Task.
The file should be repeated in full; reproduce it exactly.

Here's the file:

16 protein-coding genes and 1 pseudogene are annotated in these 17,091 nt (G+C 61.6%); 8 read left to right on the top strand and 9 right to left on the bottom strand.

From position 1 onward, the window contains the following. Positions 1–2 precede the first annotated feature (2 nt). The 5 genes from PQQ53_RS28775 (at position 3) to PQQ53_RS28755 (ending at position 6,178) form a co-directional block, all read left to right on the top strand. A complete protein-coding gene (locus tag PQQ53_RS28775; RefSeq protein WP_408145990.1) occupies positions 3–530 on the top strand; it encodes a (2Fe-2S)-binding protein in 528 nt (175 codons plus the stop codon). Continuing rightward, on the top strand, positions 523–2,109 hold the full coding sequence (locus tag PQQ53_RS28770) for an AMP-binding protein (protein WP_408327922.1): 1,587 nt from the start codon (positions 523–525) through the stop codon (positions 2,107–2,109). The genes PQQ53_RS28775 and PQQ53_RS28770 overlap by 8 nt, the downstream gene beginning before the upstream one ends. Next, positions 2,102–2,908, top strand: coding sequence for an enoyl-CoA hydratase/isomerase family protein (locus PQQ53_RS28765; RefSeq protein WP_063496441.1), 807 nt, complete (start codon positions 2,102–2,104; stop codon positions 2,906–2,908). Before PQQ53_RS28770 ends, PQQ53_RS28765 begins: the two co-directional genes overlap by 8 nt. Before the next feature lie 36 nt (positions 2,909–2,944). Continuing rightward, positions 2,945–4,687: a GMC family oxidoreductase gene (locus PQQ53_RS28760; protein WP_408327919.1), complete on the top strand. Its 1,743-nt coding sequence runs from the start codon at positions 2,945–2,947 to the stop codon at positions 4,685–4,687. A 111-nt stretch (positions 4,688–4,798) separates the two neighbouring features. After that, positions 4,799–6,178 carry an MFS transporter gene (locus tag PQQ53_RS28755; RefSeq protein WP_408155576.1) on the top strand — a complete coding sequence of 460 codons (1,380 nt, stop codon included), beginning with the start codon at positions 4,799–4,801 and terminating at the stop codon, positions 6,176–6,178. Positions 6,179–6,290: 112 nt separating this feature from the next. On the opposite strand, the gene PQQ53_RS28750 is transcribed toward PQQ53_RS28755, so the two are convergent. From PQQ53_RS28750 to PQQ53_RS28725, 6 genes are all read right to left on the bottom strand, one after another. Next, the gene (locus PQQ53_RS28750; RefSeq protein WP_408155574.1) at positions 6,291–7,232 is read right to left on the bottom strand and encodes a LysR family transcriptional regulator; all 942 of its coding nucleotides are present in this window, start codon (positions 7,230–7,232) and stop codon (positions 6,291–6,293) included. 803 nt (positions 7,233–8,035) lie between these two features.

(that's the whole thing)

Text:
16 protein-coding genes and 1 pseudogene are annotated in these 17,091 nt (G+C 61.6%); 8 read left to right on the top strand and 9 right to left on the bottom strand.

From position 1 onward, the window contains the following. Positions 1–2 precede the first annotated feature (2 nt). The 5 genes from PQQ53_RS28775 (at position 3) to PQQ53_RS28755 (ending at position 6,178) form a co-directional block, all read left to right on the top strand. A complete protein-coding gene (locus tag PQQ53_RS28775; RefSeq protein WP_408145990.1) occupies positions 3–530 on the top strand; it encodes a (2Fe-2S)-binding protein in 528 nt (175 codons plus the stop codon). Continuing rightward, on the top strand, positions 523–2,109 hold the full coding sequence (locus tag PQQ53_RS28770) for an AMP-binding protein (protein WP_408327922.1): 1,587 nt from the start codon (positions 523–525) through the stop codon (positions 2,107–2,109). The genes PQQ53_RS28775 and PQQ53_RS28770 overlap by 8 nt, the downstream gene beginning before the upstream one ends. Next, positions 2,102–2,908, top strand: coding sequence for an enoyl-CoA hydratase/isomerase family protein (locus PQQ53_RS28765; RefSeq protein WP_063496441.1), 807 nt, complete (start codon positions 2,102–2,104; stop codon positions 2,906–2,908). Before PQQ53_RS28770 ends, PQQ53_RS28765 begins: the two co-directional genes overlap by 8 nt. Before the next feature lie 36 nt (positions 2,909–2,944). Continuing rightward, positions 2,945–4,687: a GMC family oxidoreductase gene (locus PQQ53_RS28760; protein WP_408327919.1), complete on the top strand. Its 1,743-nt coding sequence runs from the start codon at positions 2,945–2,947 to the stop codon at positions 4,685–4,687. A 111-nt stretch (positions 4,688–4,798) separates the two neighbouring features. After that, positions 4,799–6,178 carry an MFS transporter gene (locus tag PQQ53_RS28755; RefSeq protein WP_408155576.1) on the top strand — a complete coding sequence of 460 codons (1,380 nt, stop codon included), beginning with the start codon at positions 4,799–4,801 and terminating at the stop codon, positions 6,176–6,178. Positions 6,179–6,290: 112 nt separating this feature from the next. On the opposite strand, the gene PQQ53_RS28750 is transcribed toward PQQ53_RS28755, so the two are convergent. From PQQ53_RS28750 to PQQ53_RS28725, 6 genes are all read right to left on the bottom strand, one after another. Next, the gene (locus PQQ53_RS28750; RefSeq protein WP_408155574.1) at positions 6,291–7,232 is read right to left on the bottom strand and encodes a LysR family transcriptional regulator; all 942 of its coding nucleotides are present in this window, start codon (positions 7,230–7,232) and stop codon (positions 6,291–6,293) included. 803 nt (positions 7,233–8,035) lie between these two features.